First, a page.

Single Supplements:  are payable on most of our tours. 1) The single supplement guarantees the privacy of your own room, however, rooms can at times be small and in some places may not enjoy the same facilities as double/twin rooms. 2) You are not just paying a supplement on the room but the luggage transfer costs you are paying in full. The cost of moving 1 bag or 2 bags etc remains the same. On some of our trips it is possible to reduce the cost of the single supplement if you happen to be a 3rd person travelling, or have chosen a date when other clients are booked.
Language: Note that you will not necessarily come across people speaking English. Remember you have left home to find things different bring a phrase book, try to learn a bit of Italian!
Luggage: When staying in hotels, sometimes your luggage may have been taken to you room awaiting your arrival. However don't be surprised if your luggage is waiting for you to take it up to your room please politely ask someone if you need assistance.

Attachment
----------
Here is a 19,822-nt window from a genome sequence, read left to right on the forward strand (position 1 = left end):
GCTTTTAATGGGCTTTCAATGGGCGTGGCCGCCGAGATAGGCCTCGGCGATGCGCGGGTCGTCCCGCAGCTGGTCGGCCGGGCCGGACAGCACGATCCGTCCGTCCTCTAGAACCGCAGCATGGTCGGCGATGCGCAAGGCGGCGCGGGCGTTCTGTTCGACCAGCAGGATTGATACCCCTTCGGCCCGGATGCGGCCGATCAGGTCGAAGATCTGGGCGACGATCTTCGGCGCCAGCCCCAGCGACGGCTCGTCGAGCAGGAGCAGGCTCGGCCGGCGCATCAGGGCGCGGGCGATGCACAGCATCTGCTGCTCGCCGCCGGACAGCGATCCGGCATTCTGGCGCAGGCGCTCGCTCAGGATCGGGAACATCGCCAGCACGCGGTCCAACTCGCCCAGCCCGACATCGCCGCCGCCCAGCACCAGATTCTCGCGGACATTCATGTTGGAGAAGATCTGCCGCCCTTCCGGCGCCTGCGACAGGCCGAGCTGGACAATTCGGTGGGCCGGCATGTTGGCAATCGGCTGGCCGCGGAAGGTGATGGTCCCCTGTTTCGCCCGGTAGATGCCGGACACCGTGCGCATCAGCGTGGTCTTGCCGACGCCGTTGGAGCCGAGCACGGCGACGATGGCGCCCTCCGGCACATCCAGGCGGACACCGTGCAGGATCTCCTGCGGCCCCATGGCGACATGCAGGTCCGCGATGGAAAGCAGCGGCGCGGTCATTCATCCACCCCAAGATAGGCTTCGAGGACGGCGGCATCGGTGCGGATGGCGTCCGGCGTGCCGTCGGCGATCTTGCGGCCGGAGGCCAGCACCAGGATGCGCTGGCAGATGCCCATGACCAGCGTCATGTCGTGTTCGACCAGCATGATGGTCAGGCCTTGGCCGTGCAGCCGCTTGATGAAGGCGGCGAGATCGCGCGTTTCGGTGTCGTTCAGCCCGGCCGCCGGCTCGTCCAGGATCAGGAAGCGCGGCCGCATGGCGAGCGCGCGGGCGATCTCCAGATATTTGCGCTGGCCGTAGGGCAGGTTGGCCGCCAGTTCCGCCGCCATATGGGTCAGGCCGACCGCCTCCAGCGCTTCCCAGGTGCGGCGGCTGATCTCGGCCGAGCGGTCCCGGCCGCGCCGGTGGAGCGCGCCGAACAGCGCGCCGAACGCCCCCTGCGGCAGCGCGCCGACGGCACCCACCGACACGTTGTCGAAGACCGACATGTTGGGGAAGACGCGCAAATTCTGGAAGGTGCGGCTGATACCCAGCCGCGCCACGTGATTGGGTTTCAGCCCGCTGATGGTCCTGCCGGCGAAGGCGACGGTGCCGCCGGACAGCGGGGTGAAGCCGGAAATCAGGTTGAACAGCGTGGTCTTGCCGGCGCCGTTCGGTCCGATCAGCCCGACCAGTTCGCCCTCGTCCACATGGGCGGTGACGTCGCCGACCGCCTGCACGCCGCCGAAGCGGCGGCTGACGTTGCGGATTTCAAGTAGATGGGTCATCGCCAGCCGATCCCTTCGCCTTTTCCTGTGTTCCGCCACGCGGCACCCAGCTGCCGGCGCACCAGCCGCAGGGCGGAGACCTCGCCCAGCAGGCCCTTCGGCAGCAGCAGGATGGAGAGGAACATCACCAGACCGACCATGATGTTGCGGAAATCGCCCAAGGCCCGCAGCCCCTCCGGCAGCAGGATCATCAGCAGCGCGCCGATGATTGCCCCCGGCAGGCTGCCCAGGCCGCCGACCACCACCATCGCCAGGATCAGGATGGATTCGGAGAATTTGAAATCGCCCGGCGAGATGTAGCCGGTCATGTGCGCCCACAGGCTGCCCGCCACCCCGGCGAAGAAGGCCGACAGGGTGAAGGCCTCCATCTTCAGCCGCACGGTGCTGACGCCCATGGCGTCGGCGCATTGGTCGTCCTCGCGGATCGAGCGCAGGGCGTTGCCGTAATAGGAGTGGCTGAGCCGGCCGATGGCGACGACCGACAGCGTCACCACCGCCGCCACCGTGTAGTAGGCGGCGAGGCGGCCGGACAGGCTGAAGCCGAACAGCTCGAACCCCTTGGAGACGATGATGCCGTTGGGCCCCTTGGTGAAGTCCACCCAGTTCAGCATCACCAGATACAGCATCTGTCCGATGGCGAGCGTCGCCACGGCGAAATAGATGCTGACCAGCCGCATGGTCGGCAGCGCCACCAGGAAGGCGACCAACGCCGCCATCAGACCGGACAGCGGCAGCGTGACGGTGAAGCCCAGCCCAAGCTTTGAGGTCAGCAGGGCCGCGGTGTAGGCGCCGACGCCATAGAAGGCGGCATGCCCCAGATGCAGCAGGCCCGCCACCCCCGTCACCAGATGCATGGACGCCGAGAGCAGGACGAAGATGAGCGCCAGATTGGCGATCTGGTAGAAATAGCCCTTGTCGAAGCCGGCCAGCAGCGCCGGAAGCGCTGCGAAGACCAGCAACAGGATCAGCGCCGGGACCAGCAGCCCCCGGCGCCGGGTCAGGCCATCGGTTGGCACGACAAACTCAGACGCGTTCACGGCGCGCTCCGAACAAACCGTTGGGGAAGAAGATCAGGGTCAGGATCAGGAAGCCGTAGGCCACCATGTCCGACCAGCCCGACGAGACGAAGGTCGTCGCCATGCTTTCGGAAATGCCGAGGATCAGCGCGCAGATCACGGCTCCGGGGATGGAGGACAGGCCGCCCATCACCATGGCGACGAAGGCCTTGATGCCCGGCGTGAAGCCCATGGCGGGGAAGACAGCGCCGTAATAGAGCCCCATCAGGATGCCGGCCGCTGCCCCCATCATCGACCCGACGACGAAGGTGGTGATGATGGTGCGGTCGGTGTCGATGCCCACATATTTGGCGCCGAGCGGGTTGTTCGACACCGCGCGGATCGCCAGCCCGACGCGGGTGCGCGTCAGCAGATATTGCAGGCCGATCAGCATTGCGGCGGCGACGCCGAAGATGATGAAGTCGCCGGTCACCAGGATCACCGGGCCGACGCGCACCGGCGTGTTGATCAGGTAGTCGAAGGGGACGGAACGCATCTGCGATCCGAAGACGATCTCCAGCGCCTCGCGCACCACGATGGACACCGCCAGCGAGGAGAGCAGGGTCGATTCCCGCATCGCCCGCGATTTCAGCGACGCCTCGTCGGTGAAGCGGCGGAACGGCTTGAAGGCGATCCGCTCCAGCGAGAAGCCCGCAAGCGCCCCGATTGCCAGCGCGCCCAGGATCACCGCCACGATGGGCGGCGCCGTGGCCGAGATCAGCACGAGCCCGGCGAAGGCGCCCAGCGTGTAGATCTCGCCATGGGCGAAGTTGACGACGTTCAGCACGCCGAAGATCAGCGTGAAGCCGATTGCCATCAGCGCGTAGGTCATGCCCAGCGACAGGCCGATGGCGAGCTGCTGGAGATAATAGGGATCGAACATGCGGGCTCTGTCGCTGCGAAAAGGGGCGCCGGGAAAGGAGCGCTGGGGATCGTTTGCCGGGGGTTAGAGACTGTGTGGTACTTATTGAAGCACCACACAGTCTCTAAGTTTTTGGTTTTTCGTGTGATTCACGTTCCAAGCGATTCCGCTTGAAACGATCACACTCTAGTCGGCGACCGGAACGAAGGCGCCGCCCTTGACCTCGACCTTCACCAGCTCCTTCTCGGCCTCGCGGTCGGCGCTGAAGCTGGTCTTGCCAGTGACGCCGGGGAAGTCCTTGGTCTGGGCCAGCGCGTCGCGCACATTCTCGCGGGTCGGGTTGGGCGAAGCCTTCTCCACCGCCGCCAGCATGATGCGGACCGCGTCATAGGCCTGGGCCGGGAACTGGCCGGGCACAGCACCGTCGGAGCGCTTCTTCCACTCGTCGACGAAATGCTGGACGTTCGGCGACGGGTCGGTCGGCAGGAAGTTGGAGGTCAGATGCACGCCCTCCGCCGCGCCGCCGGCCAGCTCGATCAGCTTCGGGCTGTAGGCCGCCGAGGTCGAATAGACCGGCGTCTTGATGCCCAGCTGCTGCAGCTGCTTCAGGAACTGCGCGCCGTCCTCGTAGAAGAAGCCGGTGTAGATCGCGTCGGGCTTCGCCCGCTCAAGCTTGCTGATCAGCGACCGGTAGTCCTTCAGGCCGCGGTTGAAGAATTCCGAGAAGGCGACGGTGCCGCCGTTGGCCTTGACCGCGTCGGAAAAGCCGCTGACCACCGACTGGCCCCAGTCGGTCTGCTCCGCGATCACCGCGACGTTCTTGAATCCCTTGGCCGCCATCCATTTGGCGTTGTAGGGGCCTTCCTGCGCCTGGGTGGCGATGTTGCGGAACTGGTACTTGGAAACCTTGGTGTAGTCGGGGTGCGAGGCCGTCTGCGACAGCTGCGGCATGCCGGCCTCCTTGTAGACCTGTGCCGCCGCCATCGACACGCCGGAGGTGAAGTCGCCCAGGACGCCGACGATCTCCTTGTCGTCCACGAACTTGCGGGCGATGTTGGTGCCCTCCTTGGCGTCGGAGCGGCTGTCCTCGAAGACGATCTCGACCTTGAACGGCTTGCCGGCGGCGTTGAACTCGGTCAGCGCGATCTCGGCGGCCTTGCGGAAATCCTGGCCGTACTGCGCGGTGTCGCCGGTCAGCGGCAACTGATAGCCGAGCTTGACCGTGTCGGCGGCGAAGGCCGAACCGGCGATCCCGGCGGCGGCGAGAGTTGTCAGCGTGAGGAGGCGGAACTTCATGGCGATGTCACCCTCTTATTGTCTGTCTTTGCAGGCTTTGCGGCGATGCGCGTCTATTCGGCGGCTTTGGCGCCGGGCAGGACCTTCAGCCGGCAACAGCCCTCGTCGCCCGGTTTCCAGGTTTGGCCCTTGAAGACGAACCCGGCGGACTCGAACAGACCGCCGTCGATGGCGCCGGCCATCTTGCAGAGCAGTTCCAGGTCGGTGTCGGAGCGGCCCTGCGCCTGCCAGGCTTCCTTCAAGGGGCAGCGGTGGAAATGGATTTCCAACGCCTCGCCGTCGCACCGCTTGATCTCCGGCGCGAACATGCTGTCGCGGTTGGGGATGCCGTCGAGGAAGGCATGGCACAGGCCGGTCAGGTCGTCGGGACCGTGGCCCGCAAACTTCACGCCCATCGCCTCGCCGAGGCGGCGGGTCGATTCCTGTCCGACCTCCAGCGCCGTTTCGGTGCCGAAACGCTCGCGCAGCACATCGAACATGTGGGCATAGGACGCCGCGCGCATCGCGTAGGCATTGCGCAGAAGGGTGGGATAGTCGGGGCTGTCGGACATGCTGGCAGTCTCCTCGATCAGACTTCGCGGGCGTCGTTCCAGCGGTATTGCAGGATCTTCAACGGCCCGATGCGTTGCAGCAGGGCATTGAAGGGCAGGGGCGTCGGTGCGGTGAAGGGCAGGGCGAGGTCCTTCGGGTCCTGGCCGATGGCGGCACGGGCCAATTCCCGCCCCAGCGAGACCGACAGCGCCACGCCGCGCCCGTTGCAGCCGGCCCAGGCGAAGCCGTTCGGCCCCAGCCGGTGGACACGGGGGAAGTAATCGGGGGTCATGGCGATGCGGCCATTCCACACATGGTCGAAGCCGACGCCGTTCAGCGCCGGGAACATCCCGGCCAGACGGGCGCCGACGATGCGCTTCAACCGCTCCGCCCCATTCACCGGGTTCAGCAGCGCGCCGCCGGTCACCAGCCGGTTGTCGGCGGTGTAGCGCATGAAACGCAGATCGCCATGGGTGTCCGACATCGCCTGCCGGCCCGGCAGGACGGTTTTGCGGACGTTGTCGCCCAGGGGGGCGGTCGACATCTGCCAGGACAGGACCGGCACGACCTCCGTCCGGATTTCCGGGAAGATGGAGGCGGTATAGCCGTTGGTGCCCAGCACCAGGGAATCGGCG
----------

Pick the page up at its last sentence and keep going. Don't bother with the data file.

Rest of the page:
Accommodation & Meals
Accommodation and meal arrangements are on a half-board basis (evening meal, bed and breakfast) for 2 nights. Picnic lunches are not included in the tour price, but materials may be purchased in the towns and villages where you stay, or a picnic lunch pack can normally be obtained from your hotel. According to Italian Law, all restaurants, including those in hotels, must close on one night each week, so it may happen that customers are given a voucher to eat dinner at another nearby restaurant. Please note that on occasion when we cannot get you into our normal accommodation as listed below, we will offer you hotels/agriturismos of a similar standard to our original choice.

Night 1: Assisi. A small family-run 3* hotel in a quiet back street just off the town's main square, Piazza del Comune.  There is a wonderful view over the town and the Umbrian plain from its pretty terrace garden.

Nights 2 & 3: Spello. A 3* hotel in the historic old town near the Augustus Gate. It is an elegantly restored building from the 18th Century. The hotel's terrace has a fine panorama over the Umbrian plain.